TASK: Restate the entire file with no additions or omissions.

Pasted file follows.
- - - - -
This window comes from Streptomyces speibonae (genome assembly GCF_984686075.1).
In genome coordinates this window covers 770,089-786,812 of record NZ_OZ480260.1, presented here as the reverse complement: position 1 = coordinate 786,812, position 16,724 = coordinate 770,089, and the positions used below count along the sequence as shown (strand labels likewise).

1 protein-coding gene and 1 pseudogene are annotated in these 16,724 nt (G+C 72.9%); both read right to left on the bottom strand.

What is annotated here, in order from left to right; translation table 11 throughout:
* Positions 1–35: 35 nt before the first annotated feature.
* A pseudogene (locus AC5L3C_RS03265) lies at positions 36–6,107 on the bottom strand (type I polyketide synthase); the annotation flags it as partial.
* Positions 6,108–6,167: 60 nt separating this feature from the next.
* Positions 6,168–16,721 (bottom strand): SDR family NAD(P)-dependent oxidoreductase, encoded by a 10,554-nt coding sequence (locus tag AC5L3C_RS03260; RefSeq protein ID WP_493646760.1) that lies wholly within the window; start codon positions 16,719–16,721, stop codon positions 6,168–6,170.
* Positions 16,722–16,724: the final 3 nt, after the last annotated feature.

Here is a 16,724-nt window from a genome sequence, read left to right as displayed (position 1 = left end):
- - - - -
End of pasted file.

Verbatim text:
This window comes from Streptomyces speibonae (genome assembly GCF_984686075.1).
In genome coordinates this window covers 770,089-786,812 of record NZ_OZ480260.1, presented here as the reverse complement: position 1 = coordinate 786,812, position 16,724 = coordinate 770,089, and the positions used below count along the sequence as shown (strand labels likewise).

1 protein-coding gene and 1 pseudogene are annotated in these 16,724 nt (G+C 72.9%); both read right to left on the bottom strand.

What is annotated here, in order from left to right; translation table 11 throughout:
* Positions 1–35: 35 nt before the first annotated feature.
* A pseudogene (locus AC5L3C_RS03265) lies at positions 36–6,107 on the bottom strand (type I polyketide synthase); the annotation flags it as partial.
* Positions 6,108–6,167: 60 nt separating this feature from the next.
* Positions 6,168–16,721 (bottom strand): SDR family NAD(P)-dependent oxidoreductase, encoded by a 10,554-nt coding sequence (locus tag AC5L3C_RS03260; RefSeq protein ID WP_493646760.1) that lies wholly within the window; start codon positions 16,719–16,721, stop codon positions 6,168–6,170.
* Positions 16,722–16,724: the final 3 nt, after the last annotated feature.

Here is a 16,724-nt window from a genome sequence, read left to right as displayed (position 1 = left end):